Drug overdose deaths—63,632 in our country in 2016—now outnumber any other cause of accidental death. Fingers of blame point in many directions, with multiple proposals for federal government involvement in fighting the opioid epidemic.
But what if one of the contributing causes of the epidemic is well-intentioned federal spending?
Your federal tax dollars allowed Ramphis Pacheco of Meriden, Conn., to illegally obtain and traffic more than 6,000 oxycodone pills worth $185,400. His 2014 scheme depended on the fact that Medicaid beneficiaries can get large amounts of opioids for free or at little cost.
Pacheco recruited Medicaid beneficiaries, investigators said, by paying them to fill multiple opioid prescriptions. Beneficiaries then sold the drugs to Pacheco, who resold the drugs to illegal users. Pacheco paid beneficiaries approximately $50 to fill a prescription. He could sell a bottle of oxycodone for more than $3,000. Beneficiaries paid nothing for the drugs, and since their prescriptions and Medicaid cards were genuine, most pharmacies weren’t suspicious.
“Medicaid is what allowed (Pacheco) to make so much money with so little risk,” a police detective told my investigators.
Lawmakers never intended this, but I’m guessing there will be many who will not want to acknowledge it.
Why? Because Obamacare included a large-scale expansion of Medicaid. During the 2017 debate on repealing and replacing Obamacare, proponents of expansion cited its role in funding treatment for addiction. This argument became conventional wisdom: “Public appreciation for (Medicaid) has steadily increased as people come to understand … its central role in combating the opioid epidemic,” as the New York Times put it last month.
But that’s not the whole story. Writing in Commentary last February (http://bit.ly/2ljkQe3), demographer Nicholas Eberstadt described the plight of prime working-age male labor-force dropouts, about 7 million men in all. Nearly half take pain medication on a daily basis, according to a study by Alan Krueger, former chairman of President Obama’s Council of Economic Advisers.
How do so many non-working men afford daily pain medication? Eberstadt notes that as of 2013, 53 percent of prime working-age Americans not in the labor force were on Medicaid. “Means-tested benefits cannot support a lavish lifestyle,” Eberstadt writes. “But they can offer a permanent alternative to paid employment, and for growing numbers of American men, they do.”
Eberstadt also explains how. He quotes journalist Sam Quinones’ “Dreamland,” an account of the opioid epidemic’s tragic toll. “For a three-dollar Medicaid co-pay … addicts got pills priced at thousands of dollars, with the difference paid for by U.S. and state taxpayers. A user could turn around and sell those pills, obtained for that three-dollar co-pay, for as much as ten thousand dollars on the street.”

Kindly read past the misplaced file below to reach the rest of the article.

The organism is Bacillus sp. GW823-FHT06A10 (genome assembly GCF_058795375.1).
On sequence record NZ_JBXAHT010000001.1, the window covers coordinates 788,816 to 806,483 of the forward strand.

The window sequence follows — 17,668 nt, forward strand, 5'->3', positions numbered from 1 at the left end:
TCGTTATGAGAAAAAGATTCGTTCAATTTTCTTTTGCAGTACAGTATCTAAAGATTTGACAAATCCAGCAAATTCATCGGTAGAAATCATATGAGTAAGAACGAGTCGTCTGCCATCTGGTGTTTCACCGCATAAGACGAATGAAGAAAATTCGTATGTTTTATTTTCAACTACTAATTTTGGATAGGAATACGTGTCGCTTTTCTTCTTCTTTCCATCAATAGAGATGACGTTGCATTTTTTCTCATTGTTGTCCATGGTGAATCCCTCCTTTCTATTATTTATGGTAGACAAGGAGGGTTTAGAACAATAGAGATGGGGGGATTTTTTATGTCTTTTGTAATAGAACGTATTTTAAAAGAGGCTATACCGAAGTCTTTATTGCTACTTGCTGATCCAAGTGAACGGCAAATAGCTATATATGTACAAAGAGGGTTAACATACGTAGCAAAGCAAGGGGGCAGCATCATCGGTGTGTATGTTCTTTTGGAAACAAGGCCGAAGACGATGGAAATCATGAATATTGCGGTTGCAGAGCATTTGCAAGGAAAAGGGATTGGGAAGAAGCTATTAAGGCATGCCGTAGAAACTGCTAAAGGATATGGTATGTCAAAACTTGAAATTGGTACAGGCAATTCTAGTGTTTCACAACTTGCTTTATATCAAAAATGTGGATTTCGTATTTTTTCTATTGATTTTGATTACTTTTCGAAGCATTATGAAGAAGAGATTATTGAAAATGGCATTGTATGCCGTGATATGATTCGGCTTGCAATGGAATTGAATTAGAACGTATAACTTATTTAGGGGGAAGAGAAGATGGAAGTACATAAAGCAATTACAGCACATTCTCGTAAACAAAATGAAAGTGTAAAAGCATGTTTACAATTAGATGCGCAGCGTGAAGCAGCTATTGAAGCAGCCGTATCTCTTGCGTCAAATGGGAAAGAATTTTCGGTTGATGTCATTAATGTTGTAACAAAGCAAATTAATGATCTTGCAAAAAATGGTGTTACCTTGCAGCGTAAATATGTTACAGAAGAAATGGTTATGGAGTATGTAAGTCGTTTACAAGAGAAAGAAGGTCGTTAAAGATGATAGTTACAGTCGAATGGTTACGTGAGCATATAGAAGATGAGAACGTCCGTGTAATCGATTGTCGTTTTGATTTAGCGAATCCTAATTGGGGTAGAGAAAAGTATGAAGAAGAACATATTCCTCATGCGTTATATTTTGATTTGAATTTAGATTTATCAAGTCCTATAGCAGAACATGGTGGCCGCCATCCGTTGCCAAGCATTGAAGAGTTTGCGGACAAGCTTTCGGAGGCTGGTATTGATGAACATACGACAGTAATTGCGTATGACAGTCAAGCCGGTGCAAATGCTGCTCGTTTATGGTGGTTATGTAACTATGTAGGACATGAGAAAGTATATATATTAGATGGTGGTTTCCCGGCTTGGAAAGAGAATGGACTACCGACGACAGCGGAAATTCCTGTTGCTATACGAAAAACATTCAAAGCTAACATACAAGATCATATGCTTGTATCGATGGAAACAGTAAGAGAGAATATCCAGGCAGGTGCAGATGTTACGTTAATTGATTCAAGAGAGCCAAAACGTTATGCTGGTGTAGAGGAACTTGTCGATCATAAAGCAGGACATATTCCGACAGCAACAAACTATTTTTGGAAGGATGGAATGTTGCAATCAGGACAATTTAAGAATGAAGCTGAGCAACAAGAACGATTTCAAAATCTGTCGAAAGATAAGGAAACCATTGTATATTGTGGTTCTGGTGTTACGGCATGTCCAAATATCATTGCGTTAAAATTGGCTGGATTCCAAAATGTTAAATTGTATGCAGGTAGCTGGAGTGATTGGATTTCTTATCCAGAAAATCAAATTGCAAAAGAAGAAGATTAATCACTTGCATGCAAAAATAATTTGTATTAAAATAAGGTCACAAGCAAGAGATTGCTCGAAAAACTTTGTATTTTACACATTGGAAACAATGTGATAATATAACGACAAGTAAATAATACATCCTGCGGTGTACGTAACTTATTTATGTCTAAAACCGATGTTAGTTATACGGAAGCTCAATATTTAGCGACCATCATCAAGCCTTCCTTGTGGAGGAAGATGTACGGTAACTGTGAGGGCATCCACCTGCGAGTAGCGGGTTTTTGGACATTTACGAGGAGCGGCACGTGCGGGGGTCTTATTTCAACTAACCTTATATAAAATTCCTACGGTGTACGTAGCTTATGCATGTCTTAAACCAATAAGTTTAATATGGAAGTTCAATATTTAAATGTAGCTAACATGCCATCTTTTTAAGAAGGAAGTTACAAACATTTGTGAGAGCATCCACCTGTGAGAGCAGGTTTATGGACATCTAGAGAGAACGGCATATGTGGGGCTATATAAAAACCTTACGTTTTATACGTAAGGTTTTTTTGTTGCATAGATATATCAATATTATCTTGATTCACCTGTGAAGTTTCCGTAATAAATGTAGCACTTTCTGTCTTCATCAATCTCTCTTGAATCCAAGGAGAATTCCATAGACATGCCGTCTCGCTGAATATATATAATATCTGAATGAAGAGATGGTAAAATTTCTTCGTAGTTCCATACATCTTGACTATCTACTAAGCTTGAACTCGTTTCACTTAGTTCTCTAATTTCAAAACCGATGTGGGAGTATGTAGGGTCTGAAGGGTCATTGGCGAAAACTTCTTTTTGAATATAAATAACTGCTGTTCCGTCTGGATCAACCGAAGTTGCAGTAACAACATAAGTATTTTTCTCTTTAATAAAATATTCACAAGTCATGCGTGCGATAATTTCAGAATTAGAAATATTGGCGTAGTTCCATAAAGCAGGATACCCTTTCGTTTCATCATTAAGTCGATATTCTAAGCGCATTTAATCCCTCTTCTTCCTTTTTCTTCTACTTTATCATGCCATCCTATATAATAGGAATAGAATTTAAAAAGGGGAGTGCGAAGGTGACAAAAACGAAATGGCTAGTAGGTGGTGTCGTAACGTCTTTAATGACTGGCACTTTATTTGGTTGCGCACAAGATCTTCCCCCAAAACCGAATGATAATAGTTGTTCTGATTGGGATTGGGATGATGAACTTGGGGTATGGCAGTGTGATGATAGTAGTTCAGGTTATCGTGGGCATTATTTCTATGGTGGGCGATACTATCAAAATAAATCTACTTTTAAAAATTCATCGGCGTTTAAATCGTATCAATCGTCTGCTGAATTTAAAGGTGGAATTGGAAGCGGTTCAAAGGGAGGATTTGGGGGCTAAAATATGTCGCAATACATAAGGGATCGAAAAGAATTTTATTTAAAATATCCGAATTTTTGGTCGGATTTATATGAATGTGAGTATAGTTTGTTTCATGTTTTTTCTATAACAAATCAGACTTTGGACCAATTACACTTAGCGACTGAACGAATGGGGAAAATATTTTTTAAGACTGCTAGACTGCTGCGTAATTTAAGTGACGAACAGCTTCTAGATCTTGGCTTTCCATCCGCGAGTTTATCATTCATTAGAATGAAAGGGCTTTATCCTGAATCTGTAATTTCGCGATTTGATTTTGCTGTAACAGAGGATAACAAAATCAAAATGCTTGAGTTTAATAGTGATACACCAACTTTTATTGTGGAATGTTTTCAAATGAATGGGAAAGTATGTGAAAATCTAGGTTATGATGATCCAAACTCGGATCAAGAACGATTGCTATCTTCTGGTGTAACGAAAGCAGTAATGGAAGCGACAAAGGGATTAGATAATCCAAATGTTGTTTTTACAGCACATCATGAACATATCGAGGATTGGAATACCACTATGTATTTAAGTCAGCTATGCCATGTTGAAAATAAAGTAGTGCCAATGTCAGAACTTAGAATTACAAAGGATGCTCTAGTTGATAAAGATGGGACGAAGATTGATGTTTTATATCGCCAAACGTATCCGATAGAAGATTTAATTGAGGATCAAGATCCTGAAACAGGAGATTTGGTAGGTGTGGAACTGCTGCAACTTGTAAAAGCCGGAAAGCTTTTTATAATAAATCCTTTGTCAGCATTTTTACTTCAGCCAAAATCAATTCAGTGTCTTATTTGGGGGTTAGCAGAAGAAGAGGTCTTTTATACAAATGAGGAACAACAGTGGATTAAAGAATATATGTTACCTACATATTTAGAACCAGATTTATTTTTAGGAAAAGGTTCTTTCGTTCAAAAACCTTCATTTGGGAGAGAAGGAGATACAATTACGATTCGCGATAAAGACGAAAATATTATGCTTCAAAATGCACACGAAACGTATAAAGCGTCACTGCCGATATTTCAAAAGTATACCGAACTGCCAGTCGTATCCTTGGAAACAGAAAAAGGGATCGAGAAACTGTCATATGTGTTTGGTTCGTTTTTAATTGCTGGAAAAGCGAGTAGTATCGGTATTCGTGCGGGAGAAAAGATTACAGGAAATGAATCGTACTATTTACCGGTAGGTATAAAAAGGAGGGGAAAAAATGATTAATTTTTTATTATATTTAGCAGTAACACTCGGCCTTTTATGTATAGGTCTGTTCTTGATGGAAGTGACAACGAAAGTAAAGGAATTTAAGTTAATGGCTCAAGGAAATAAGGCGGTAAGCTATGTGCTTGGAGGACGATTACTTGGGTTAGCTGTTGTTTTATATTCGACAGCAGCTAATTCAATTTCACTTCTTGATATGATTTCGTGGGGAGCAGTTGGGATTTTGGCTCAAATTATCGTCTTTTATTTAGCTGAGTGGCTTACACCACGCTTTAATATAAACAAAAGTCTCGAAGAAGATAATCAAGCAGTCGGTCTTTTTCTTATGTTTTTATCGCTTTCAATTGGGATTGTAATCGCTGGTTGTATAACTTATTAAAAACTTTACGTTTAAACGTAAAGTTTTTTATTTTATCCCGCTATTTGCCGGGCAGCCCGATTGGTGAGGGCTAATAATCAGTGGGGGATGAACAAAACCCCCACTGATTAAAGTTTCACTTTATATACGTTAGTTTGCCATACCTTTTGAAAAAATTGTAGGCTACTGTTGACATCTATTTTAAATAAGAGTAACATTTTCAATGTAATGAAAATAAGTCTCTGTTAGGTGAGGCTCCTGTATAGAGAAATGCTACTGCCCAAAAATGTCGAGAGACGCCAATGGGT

When I read this, I asked my staff to investigate. Within four days, they found 261 examples in six states of individuals convicted of diverting Medicaid-obtained painkillers, which often were sold on the street at enormous profit. This week I am releasing our investigative report that documents more than 1,000 examples of how federal spending intended to help solve the opioid epidemic is being used to fund it.
This should surprise no one. Obtaining employer-provided health insurance is a primary reason for seeking employment. This is why the Congressional Budget Office predicted Americans would do less paid work once Obamacare was implemented, the equivalent of 2 million fewer full-time workers. Give individuals free health care plus the ability to obtain products they can sell for thousands of dollars, and you’ve enabled a new non-working lifestyle.
This is not theory, as our report illustrates, and the dollars involved are not trivial, as Pacheco’s case shows. A one-month prescription of a painkiller might contain 90 pills at 30 mg each. Pacheco was selling such pills for about $30 each, and some drugs can sell as high as $80 a pill. That’s as much as $7,200 per month, or $86,400 per year. The report is replete with examples, from small-time diversions to dishonest prescribers to larger criminal enterprises like Pacheco’s. The common element is that Medicaid spending, which has risen 48 percent since 2013, made the drugs easier to obtain and extremely inexpensive.
Far from being an aberration, the examples in our report represent only the tip of the proverbial iceberg, given that a relatively small percentage of crimes are ever prosecuted. No one knows exactly how prevalent this illicit activity is, or how much it costs American taxpayers.
Our report does not argue that federal spending is the primary cause of overdose deaths, nor do we deny that it benefits millions of Americans. But our report does provide solid evidence that federal spending is also funding the opioid epidemic that is killing thousands. That is a reality we should not deny.